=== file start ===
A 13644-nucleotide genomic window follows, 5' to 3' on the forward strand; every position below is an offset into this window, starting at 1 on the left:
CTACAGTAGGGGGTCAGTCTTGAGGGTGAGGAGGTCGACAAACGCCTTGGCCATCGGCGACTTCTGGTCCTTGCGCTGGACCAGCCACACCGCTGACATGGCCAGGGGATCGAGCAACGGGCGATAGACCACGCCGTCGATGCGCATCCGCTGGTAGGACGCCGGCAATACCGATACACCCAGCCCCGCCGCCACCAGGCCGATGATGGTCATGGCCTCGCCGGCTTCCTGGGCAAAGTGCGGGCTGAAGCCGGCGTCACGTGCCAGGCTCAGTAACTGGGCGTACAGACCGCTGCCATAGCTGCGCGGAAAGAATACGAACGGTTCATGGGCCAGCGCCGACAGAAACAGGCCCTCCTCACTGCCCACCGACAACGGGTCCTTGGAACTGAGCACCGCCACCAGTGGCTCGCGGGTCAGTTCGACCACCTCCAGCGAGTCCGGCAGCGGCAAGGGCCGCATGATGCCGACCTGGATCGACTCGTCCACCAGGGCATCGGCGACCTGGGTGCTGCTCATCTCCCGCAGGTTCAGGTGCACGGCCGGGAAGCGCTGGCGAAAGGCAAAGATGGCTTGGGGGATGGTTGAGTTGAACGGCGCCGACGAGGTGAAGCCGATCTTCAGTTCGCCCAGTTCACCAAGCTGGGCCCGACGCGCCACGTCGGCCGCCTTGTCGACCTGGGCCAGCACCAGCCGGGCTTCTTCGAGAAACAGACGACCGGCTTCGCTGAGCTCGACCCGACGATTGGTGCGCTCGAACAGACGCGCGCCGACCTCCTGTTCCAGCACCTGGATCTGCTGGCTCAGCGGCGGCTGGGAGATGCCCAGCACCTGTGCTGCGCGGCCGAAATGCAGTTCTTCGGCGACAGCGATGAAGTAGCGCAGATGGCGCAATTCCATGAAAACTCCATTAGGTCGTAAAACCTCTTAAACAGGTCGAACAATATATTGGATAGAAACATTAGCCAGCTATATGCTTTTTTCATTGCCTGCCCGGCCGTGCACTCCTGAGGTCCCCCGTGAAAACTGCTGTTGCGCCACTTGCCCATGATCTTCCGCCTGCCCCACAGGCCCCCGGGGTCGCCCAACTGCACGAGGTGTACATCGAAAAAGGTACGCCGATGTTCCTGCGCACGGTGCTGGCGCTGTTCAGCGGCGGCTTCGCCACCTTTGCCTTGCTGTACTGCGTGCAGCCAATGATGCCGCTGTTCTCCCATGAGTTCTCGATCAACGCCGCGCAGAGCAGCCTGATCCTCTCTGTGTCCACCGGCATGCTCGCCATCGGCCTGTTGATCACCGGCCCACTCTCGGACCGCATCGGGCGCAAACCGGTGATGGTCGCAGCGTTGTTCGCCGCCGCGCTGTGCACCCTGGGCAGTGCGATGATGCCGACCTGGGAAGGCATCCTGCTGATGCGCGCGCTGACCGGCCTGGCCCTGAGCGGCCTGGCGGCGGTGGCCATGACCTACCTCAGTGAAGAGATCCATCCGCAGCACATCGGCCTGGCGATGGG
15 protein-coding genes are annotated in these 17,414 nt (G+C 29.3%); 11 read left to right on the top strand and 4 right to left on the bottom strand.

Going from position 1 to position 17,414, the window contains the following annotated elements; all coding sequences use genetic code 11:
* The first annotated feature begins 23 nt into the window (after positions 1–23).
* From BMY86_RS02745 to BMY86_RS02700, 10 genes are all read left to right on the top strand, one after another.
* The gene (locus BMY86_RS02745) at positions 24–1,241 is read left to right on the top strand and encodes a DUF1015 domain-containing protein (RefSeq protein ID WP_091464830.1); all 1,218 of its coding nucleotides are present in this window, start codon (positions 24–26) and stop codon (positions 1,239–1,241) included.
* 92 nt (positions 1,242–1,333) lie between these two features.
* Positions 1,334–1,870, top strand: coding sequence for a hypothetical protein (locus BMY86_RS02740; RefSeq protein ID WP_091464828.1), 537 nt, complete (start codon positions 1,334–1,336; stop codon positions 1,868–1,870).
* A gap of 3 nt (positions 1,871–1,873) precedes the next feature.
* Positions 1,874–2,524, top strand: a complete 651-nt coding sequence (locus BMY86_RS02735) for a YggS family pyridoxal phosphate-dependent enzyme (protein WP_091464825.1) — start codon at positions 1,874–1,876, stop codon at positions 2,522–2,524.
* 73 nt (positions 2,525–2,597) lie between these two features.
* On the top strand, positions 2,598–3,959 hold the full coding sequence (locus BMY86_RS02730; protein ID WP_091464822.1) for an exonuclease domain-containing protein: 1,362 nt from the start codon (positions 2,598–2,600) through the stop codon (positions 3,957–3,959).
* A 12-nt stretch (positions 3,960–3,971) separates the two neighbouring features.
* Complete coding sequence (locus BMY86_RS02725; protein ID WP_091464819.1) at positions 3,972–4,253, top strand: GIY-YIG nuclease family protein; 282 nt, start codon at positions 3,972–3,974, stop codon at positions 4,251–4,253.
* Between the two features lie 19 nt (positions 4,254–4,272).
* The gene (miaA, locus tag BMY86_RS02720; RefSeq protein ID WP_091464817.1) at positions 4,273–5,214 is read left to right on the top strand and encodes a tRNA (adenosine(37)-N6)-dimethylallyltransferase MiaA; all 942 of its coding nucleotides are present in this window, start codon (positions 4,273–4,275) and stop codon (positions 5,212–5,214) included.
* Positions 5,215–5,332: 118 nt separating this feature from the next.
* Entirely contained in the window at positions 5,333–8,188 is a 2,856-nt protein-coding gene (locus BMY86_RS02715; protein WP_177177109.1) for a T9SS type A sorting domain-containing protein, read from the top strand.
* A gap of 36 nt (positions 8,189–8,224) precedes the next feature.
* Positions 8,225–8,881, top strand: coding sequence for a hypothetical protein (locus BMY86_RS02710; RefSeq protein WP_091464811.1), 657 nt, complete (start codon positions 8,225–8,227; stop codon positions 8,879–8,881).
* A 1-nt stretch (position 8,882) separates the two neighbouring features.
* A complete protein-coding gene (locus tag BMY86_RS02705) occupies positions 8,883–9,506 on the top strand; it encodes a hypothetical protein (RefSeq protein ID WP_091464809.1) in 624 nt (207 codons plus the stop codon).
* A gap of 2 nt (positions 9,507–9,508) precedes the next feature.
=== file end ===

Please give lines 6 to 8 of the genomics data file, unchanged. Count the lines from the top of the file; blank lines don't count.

* From BMY86_RS02745 to BMY86_RS02700, 10 genes are all read left to right on the top strand, one after another.
* The gene (locus BMY86_RS02745) at positions 24–1,241 is read left to right on the top strand and encodes a DUF1015 domain-containing protein (RefSeq protein ID WP_091464830.1); all 1,218 of its coding nucleotides are present in this window, start codon (positions 24–26) and stop codon (positions 1,239–1,241) included.
* 92 nt (positions 1,242–1,333) lie between these two features.